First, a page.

CKUT’s Rose Woolhouse, Kateryna Gordiychuk and Emily Enhorning had a chance to speak to Maureen Bradley, a filmmaker, who produced a short documentary in 1995 titled“Refraiming the Montreal Massacre”; Rose Marie Whalley, a community radio programmer and a board member atCenter for Gender Advocacy; and Kevin Vowles, a Community Engagement Manager for theWhite Ribbon in Toronto, that empowers men and boys to take a stand against violence directed at women and girls.
The panel tried to unveil the social circumstances within which the crime against women occurred by addressing the issues of gender violence in general and the work done to prevent it in the aftermath of the event.
Although, the speakers said that the issue receives much more acknowledgement nowadays, they emphasized the persisting facts of violence against women and girls in modern society.
83% of all police-reported domestic assaults are against women.This pattern is consistent for every province and territory across Canada.(Canadianwomen.org)
A big part of discussion was dedicated to the media portrayal at the time of the massacre and how the news reporting consequently framed the public’s reaction to the crime. Maureen Bradley, one of the speakers, produced a documentary “Reframing the Montreal Massacre” two decades ago to address this issue.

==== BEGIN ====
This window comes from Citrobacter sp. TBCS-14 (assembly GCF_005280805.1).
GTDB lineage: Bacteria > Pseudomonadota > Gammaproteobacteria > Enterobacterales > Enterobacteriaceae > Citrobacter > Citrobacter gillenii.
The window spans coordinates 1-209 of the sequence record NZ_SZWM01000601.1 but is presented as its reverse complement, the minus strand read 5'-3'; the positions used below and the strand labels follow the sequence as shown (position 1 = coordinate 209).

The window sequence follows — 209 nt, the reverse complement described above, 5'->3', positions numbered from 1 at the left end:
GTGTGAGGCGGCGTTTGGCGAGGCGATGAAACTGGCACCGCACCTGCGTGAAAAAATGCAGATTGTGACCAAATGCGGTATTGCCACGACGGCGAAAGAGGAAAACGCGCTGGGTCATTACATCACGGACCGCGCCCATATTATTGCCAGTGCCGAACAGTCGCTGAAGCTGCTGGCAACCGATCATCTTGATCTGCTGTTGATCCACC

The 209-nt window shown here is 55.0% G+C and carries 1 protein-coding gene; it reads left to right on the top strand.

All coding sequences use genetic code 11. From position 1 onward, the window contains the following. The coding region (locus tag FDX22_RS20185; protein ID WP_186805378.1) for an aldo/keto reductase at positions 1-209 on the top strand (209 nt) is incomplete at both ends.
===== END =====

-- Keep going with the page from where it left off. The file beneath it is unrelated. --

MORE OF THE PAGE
The matter of violence against women is not an issue for feminists only, but it must be recognized and acted against by all societal structures. Kevin Vowles, one of the speakers, talked about his extensive educational work with White Ribbon, an organization that teaches boys and men to react to gender violence.
What I see when engaging men and boys is that they are willing to come forward, stand up, and say something when they see violence and rape culture happening. White Ribbon encourages men and boys to move away from harmful gender norms. When men and boys start truly getting in touch with their emotions (transcending toxic masculinity), moving away from straight anger, we can end violence against women.
– Kevin Vowles shared with CKUT after the panel discussion
Listen to an insightful discussion on the framework in which the Montreal Massacre occurred and its consequences. Rose Marie Whalley, one of the panelists, also provides a live account from the feminist demonstration held soon after the crime.
Mois contre les prisons hosted a rally at the Palais de Justice on Tuesday, December 1st. Banners were unfurled on the front steps of the courthouse with messages in support of prisoners and decried the current state of the Canadian prison system, which has been steadily deteriorating in the wake of austerity-driven budget cuts.
An array of passionate speeches delivered by the members emphasized the conditions faced by prisoners and detainees alike. Excerpts from the event can be heard in the above audio.